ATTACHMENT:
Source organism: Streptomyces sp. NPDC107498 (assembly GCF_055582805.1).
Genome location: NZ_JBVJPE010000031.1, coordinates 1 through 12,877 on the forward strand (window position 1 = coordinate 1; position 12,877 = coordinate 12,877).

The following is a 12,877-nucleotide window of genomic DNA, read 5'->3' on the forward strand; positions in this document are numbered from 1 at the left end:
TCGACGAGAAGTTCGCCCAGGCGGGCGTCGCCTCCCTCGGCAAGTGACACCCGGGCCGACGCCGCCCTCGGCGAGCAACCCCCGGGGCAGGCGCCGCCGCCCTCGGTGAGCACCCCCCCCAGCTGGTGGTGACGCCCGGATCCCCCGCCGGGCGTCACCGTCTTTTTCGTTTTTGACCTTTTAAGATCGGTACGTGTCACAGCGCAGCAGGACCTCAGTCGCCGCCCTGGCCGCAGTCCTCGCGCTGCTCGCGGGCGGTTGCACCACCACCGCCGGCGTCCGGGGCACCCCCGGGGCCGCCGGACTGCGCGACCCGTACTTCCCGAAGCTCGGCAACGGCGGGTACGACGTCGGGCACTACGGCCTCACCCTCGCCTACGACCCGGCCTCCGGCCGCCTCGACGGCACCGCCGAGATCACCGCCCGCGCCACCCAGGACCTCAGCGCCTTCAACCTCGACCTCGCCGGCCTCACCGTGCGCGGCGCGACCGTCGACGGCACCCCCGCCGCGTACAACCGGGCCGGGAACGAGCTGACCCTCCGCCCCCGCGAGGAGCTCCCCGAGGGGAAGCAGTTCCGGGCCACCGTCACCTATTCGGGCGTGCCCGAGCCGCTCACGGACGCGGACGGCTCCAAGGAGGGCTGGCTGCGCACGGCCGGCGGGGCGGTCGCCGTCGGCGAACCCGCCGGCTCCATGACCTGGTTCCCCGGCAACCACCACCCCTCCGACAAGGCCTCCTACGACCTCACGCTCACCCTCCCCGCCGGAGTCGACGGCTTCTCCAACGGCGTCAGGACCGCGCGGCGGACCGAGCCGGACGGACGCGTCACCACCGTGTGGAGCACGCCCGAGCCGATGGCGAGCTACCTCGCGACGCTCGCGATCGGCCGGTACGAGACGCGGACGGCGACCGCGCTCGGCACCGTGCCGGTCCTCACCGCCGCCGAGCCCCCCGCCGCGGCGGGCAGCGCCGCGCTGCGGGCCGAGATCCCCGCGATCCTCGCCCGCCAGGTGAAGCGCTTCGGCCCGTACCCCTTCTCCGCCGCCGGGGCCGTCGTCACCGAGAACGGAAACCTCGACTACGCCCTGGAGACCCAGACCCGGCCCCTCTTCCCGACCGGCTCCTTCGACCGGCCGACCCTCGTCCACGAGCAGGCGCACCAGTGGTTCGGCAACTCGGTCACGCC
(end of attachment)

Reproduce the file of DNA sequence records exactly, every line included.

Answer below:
Source organism: Streptomyces sp. NPDC107498 (assembly GCF_055582805.1).
Genome location: NZ_JBVJPE010000031.1, coordinates 1 through 12,877 on the forward strand (window position 1 = coordinate 1; position 12,877 = coordinate 12,877).

The following is a 12,877-nucleotide window of genomic DNA, read 5'->3' on the forward strand; positions in this document are numbered from 1 at the left end:
TCGACGAGAAGTTCGCCCAGGCGGGCGTCGCCTCCCTCGGCAAGTGACACCCGGGCCGACGCCGCCCTCGGCGAGCAACCCCCGGGGCAGGCGCCGCCGCCCTCGGTGAGCACCCCCCCCAGCTGGTGGTGACGCCCGGATCCCCCGCCGGGCGTCACCGTCTTTTTCGTTTTTGACCTTTTAAGATCGGTACGTGTCACAGCGCAGCAGGACCTCAGTCGCCGCCCTGGCCGCAGTCCTCGCGCTGCTCGCGGGCGGTTGCACCACCACCGCCGGCGTCCGGGGCACCCCCGGGGCCGCCGGACTGCGCGACCCGTACTTCCCGAAGCTCGGCAACGGCGGGTACGACGTCGGGCACTACGGCCTCACCCTCGCCTACGACCCGGCCTCCGGCCGCCTCGACGGCACCGCCGAGATCACCGCCCGCGCCACCCAGGACCTCAGCGCCTTCAACCTCGACCTCGCCGGCCTCACCGTGCGCGGCGCGACCGTCGACGGCACCCCCGCCGCGTACAACCGGGCCGGGAACGAGCTGACCCTCCGCCCCCGCGAGGAGCTCCCCGAGGGGAAGCAGTTCCGGGCCACCGTCACCTATTCGGGCGTGCCCGAGCCGCTCACGGACGCGGACGGCTCCAAGGAGGGCTGGCTGCGCACGGCCGGCGGGGCGGTCGCCGTCGGCGAACCCGCCGGCTCCATGACCTGGTTCCCCGGCAACCACCACCCCTCCGACAAGGCCTCCTACGACCTCACGCTCACCCTCCCCGCCGGAGTCGACGGCTTCTCCAACGGCGTCAGGACCGCGCGGCGGACCGAGCCGGACGGACGCGTCACCACCGTGTGGAGCACGCCCGAGCCGATGGCGAGCTACCTCGCGACGCTCGCGATCGGCCGGTACGAGACGCGGACGGCGACCGCGCTCGGCACCGTGCCGGTCCTCACCGCCGCCGAGCCCCCCGCCGCGGCGGGCAGCGCCGCGCTGCGGGCCGAGATCCCCGCGATCCTCGCCCGCCAGGTGAAGCGCTTCGGCCCGTACCCCTTCTCCGCCGCCGGGGCCGTCGTCACCGAGAACGGAAACCTCGACTACGCCCTGGAGACCCAGACCCGGCCCCTCTTCCCGACCGGCTCCTTCGACCGGCCGACCCTCGTCCACGAGCAGGCGCACCAGTGGTTCGGCAACTCGGTCACGCC